Spring Sailboat Races With the Punta Gorda Sailing Club

A January sailboat race in Florida

Sailboat racing in January in Florida means putting on a long-sleeved shirt, and perhaps a hat for protection from the sun.

Sunfish National Sailing Competition

The Sunfish Nationals competition was taking place in Charlotte Harbor during our third race.

A Stiletto 27 and Edel 35, both catamarans, joined us for the third race

Race three saw the arrival of a new participant in the multihull fleet, a Stilletto 27, and we also had an Edel 35 catamaran join the fun.

The Farrier F-33 won the third sailboat race of the season

The Farrier F-33 won Race 3.

Our spinnaker needs a bath and a repair

When I took the spinnaker home for a good bath after Race 4, I discovered a small rip in the fabric.

Our F-27 Trimaran flying its spinnaker during Race 6

I finally have a decent photo of Surrender, our F-27 trimaran, sailing with her spinnaker.

The Spring '07 Sailboat Racing Season

Sponsored by the Punta Gorda Sailing Club

On our first race of the Spring Series in January, the weather could not have been better. An extra shirt was enough to keep warm, and winds were moderate at about 10 knots.

We won the multihull division in our Corsair F-27 trimaran that day, completing the 6.84 mile course in 1 hour 22 minutes. That's pretty quick, but not quick enough to match our rating. It's probably best not to compare monohull and multihull boats using PHRF ratings on upwind/downwind races, but we came in about in the middle of the fleet overall on that basis.

In that particular race, I didn't even have to look at the corrected times to be a bit humbled by the Soverel 39, which completed the course in 1 hour 21 minutes. Oh well, at least we have plenty of room for improvement! The group of S2 7.9 spinnaker sailboats, joined by a Colgate 26, all sailed around the course in just over an hour and a half

We Missed the Second Race

We had to miss the second race of the series, and I thought it just as well when I saw the conditions. With a front approaching, the winds were out of the northwest at 12 to 14 and there were some showers around. I'm a fair weather racer, and it seems many in our club felt the same way. Only 19 boats came out, none of them multihulls, so we would have had no competition anyway. The previous week, there were 38 boats in the race.

The Third Sailboat Race Brought Some New Multi-Hull Competition

On our way out to the third race of the series, we sailed past the ongoing Sunfish Nationals competition. They looked like they were having a great time in the light but steady breeze and small chop on Charlotte Harbor.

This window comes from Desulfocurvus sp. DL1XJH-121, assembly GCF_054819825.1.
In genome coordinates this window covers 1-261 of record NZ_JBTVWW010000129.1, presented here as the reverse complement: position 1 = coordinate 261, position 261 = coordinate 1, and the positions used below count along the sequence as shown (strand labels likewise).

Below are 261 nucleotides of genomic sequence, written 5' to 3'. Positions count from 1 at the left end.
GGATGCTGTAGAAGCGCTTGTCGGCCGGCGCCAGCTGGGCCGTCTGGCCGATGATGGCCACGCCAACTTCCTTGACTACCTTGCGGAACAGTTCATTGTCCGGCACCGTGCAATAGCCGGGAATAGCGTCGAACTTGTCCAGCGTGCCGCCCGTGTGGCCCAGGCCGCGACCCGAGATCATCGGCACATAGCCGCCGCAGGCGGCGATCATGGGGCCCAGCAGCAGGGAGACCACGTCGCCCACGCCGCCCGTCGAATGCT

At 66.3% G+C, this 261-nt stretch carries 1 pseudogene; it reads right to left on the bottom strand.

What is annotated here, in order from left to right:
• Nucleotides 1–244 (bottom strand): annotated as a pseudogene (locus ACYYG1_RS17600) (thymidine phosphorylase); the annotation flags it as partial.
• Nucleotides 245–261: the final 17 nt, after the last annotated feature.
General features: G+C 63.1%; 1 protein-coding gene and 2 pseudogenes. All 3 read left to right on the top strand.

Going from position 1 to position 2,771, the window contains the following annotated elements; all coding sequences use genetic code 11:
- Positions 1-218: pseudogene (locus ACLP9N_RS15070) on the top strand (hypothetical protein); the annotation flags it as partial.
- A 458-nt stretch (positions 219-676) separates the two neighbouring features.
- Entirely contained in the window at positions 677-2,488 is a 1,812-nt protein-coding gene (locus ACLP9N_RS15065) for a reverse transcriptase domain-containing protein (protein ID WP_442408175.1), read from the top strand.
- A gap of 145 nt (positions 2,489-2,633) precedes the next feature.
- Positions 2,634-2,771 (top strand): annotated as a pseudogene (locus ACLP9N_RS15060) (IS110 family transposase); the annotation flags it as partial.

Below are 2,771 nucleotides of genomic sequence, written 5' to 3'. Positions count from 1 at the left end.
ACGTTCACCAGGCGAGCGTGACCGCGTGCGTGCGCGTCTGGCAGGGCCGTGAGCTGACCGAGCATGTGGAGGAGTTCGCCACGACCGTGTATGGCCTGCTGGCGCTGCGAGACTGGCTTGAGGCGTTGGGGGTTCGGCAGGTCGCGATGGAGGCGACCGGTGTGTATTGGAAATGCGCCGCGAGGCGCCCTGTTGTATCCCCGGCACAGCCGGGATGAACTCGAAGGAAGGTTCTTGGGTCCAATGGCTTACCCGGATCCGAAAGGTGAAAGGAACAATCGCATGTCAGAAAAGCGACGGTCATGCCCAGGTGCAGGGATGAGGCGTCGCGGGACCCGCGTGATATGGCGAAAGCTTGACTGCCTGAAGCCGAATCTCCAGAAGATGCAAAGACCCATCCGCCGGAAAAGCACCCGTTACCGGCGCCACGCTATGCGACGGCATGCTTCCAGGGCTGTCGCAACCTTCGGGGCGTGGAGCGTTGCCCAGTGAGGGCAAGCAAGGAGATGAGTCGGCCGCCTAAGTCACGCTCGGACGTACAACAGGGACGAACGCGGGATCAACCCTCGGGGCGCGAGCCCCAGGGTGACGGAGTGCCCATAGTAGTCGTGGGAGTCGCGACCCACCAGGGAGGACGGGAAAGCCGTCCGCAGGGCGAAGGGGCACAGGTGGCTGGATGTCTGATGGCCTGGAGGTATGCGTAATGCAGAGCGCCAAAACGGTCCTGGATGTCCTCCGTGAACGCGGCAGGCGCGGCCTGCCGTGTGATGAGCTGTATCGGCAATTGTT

The Farrier F-33 won the day; we came in a distant second.

That nice 5 knot breeze we had seen all day died just as the F-33 crossed the finish line a short distance in front of us, and 40 minutes later, we drifted slowly across the line in essentially calm winds. Most of the fleet took well over 2 hours to complete the 3.93 mile course, and most of that time was spent drifting toward the finish line at almost imperceptibly slow speeds. I admit to being a bit envious of the powerboat that came roaring through our becalmed fleet, actually getting where he was going.

We Lost by 10 Seconds to the Catamaran in the Third Race

For race 4, we again had nice weather, with winds out of the south/southwest at about 12. We sailed pretty well that day, not making many mistakes and getting a couple of breaks from the erratic harbor winds. We finished the 5.36 mile course in 54 minutes, a minute and a half ahead of the F-33, who has to give us loads of time. I figured we won the race when we crossed the line in front of him, but I didn't count on the Edel 35 catamaran, which handled the conditions beautifully and was well-sailed by her crew. They went around the course in one hour and three minutes, fast enough to correct ten seconds ahead of us on rated time.

We got the spinnaker pretty wet and salty that day in the chop, and I decided to bring it home for a bath. Good thing I did! I found a small rip in the fabric, and a nearby separation along the edge tape.

Race 5 Was A Cocktail Cruise

Race 5 was more of a cocktail cruise around the race course. My usual crew had other commitments and I raced with my wife, who loves to sail but doesn't really care where or how fast we go, and a friend of mine who has done a little sailboat racing, but never on a fast trimaran. I decided it was a bad day to use the spinnaker, and just put up the roller-furling reacher. We could have gone faster, but would have required activity by the crew that they weren't quite prepared for. They knew how to operate a roller furled headsail, and with the course we sailed that day, all they had to do was drop the jib at the upwind mark, and jibe the reacher at a reaching mark.Then we ran for the line with one more gybe at the end.

It was mostly a relaxing day of sitting around the cockpit chatting and watching the boats sail around us. I admit to looking over at the Morgan 30 sailing straight for the line wing on wing, and thinking, I could beat him with my spinnaker, but even though it was a race, this day was not all about who we beat. The crew had a good time, and that's why we go out. Oh, and we won our class anyway, and I have completely wiped the picture of the ancient Morgan 30 beating my high tech trimaran BOAT FOR BOAT from my mind.

Race 6 Got Us Pics

For race 6, I talked my wife into coming out to shadow the fleet in our 15' Boston Whaler to take pictures of the sailing race. The weather was great for racing, if a little bouncy for a small powerboat. We finished first in our class, and about in the middle of the fleet on corrected time, which is not bad for us.

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